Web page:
McVitie, in the best tradition of experimental physics, takes an active role in proving his system. He flies in a Beaufighter piloted by Jack Arnold (played by a fresh-faced Richard Attenborough), and they down a Junkers 88. New types of transmitting and Local Oscillator valves for shorter wavelengths had been realised, especially the high-power cavity magnetron operating at centimetre wavelengths - Heatherville's requirement achieved.
Nevertheless, even in 1946, the vitally important cavity magnetron is not mentioned by name, nor is the TR cell, which enabled a single antenna to be used both for transmission and reception (typically a parabolic dish). Certain of these items might have been considered excessive for a non-engineering audience.
By perhaps the same token, the myth that an intensive diet of carrots was good for night-time eyesight is included as a security measure to confound the enemy.
AI radar could be adapted for bombers since the scientists had discovered that reflections from the ground provided a means of mapping targets enabling both precision and blind bombing (H2S). A further adaption (ASV) is found to be extremely effective in detecting vessels at sea, notably surfaced U-boats.
A Halifax bomber flight testing an initial version of H2S with Watlington on board flies into a barrage balloon cable and crashes. This incident can be related to the tragic death on 7 June 1942 of Alan Blumlein, 'radio expert from industry par excellence', when a Halifax testing an H2S prototype crashed near the Forest of Dean. Towards the end of the film, the glamorous Mrs Watlington – now a WAAF and fully recovered from her loss – is on the way to becoming the wife of Jack Arnold, now ranked Wing Commander.
There is an interlude in which a CH station at Ventnor undergoes an enemy air raid, an opportunity to introduce broader aspects of the Battle of Britain. The Stanmore Fighter Command control room is used as a focal point, with its air situation plotting table manned by WAAFs. They feed on information provided by CH tracking stations. The resident Air Marshal hopes that 'stuffy' Dowding's faith in radar is justified.
Hyperbolic navigation system
As the film drifts into 1942, the group introduces the concept of a hyperbolic navigation system (GEE) in which three separated ground stations – a master and two slaves – transmit pulses at precisely determined intervals. A constant time difference between reception of the master transmission and one slave transmission is shown as a hyperbolic curve on a CRT screen; likewise for the master and the second slave transmission. Where the two hyperbolae intersect indicates the aircraft position, a telling aid for night bombing over Germany.
Physicist Laxton Jones is depicted on board a Stirling bomber during the first 1000 bomber raid over Germany and using GEE; target Cologne, 30 May 1942. The pilot is again Attenborough as Jack Arnold who seems, we might wryly note, to switch from piloting fighters to heavy bombers with consummate ease. The later sophisticated and more accurate OBOE blind bombing system, employing an aircraft-mounted transponder plus two land-based transmitting stations, usefully guiding a single pathfinder aircraft, is not mentioned. Their aircraft is damaged, so the crew plus Laxton-Jones are obliged to take to their parachutes on the return flight. Laxton-Jones escapes unharmed, fated to land in a reservoir. Arnold breaks a leg.
A U-boat, destroyed from the air by a Wellington bomber, disgorges a German boffin who is interrogated. 'They have been concentrating on infrared and are miles behind on radar,' the British conclude. 'However, we can't bank on that. We need one of the enemy stations intact.'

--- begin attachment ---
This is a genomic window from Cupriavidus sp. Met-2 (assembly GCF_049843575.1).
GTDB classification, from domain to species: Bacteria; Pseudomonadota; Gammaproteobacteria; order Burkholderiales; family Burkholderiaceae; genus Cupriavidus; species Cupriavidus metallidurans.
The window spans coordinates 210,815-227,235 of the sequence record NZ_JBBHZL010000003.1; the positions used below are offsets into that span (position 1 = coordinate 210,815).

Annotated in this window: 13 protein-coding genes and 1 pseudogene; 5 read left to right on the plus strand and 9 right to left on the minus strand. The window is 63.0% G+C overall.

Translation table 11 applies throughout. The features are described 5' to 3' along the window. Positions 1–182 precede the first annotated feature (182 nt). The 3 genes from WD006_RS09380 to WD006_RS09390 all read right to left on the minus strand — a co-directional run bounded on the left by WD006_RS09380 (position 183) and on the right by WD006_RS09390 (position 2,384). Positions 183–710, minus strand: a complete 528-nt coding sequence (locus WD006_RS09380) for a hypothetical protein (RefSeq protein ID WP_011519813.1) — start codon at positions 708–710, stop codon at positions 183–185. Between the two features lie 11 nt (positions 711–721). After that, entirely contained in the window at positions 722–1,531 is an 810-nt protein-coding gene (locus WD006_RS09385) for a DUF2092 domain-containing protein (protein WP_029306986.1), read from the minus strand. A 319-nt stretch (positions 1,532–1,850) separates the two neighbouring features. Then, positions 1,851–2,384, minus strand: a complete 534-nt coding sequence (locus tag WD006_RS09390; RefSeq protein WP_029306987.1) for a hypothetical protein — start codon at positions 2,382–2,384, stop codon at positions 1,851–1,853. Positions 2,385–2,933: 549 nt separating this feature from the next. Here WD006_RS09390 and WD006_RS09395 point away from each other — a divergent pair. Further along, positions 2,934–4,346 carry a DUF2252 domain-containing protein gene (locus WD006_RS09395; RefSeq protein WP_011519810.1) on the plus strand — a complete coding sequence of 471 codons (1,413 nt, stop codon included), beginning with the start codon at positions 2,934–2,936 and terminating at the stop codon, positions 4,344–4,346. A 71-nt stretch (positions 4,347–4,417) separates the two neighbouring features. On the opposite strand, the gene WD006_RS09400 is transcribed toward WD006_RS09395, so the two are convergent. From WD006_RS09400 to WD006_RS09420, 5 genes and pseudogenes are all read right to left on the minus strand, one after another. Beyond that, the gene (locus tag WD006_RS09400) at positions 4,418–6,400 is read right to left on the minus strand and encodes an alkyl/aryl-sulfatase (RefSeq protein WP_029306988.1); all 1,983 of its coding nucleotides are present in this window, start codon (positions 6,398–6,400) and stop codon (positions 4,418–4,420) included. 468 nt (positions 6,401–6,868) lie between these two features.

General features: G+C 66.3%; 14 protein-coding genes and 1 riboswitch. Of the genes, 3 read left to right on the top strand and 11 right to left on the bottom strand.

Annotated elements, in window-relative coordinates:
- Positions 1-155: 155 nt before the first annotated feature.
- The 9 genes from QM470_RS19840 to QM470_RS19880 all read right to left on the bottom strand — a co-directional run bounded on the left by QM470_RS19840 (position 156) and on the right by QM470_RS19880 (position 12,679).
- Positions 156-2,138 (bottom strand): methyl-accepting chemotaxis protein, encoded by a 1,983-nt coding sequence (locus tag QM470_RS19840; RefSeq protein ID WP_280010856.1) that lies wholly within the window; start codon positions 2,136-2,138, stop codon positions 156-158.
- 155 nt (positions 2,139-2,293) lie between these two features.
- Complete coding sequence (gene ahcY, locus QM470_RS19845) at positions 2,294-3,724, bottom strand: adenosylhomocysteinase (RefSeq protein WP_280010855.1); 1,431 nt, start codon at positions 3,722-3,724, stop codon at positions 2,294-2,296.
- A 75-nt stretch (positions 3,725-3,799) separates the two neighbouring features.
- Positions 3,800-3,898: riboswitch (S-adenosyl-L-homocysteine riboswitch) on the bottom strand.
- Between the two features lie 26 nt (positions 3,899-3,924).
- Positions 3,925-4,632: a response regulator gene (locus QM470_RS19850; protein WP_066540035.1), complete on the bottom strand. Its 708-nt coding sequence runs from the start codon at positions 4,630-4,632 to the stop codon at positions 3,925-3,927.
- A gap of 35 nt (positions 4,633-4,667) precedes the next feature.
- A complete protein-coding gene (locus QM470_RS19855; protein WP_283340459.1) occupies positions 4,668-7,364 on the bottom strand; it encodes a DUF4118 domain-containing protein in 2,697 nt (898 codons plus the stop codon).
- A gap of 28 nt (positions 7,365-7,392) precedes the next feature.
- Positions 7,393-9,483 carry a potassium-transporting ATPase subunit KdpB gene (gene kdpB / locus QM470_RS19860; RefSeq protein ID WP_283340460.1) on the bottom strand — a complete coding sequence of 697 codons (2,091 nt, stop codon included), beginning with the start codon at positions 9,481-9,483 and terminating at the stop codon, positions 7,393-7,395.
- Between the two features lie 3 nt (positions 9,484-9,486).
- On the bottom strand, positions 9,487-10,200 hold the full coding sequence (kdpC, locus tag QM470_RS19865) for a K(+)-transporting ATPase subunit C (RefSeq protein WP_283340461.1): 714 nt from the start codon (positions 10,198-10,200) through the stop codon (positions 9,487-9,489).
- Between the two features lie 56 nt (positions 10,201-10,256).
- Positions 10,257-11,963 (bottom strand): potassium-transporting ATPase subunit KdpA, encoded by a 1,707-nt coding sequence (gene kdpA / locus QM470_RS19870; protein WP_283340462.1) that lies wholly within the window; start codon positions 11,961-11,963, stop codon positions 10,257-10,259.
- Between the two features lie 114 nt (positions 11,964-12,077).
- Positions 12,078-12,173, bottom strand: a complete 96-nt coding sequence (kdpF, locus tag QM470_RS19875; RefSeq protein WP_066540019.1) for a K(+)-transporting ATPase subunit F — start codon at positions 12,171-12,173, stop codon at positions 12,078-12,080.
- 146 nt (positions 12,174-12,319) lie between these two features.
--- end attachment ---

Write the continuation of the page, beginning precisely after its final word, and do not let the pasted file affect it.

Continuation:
This statement is a curious one. There were a number of German radars, although they could have done with the highly secret cavity magnetron. Their Knikebein Navigation system was most effective in guiding aircraft on to a target. It transmitted two independent directional radio beams. An aircraft would fly along one beam over the designated target until the flight path intersected with the other.
More sophisticated navigation systems, employing pulsed-transmission techniques, were also being developed. But it is true that false indications of British work on infrared submarine detection were being broadcast in order to make the Germans spend unprofitable time developing equipment to avoid such detection.
In pursuit of the Würzburg
In the movie's Spring 1944, Heatherville and accompanying airborne troops parachute at night into enemy territory on the Normandy coast, the objective being to dismantle and bring back the essentials of the Würzburg, a ground-based air-intercept radar.
There is a firefight, but the mission is successful and, as German reinforcements approach, Heatherville together with his military companions plus the captured components are recovered by a landing craft awaiting them on a neighbouring beach. The raid is a fairly faithful description of the Bruneval Raid which took place in 1942.
To allow the group members to deal with their military colleagues on equal terms, Heatherville is given the rank of Major (Army), Dainty and Laxton-Jones, Squadron Leaders (RAF) and McVitie, Lieutenant Commander (RN).
A number of TRE scientists, mainly ex-Cavendish Laboratory men, get transferred to the USA during the war to contribute towards the Manhattan Project. This gives a little credence to one of the last lines in the film uttered by Heatherville in 1945, after the group disperses – 'I'm going to help blow up Japan'.
One notable name at TRE was biologist Alan Hodgkin, later a joint Nobel Prize winner for medicine. The employment of academics, other than physicists or engineers, on radar work seems unusual but was profitable, as they exerted their own fresh minds to solve problems in a new and, on the whole, unexplored discipline.
Zoologist Sir Solly Zuckerman also did wartime government research, though unconnected with radar. He became chief scientific advisor to the Ministry of Defence in 1960. Well-publicised as an authority on the behaviour of monkeys and apes following this appointment, he was an ideal prototype for Heatherville.
Those knowledgeable in radar technology and its history may be amused on viewing the film, but surely they will be no less entertained than the uninitiated. *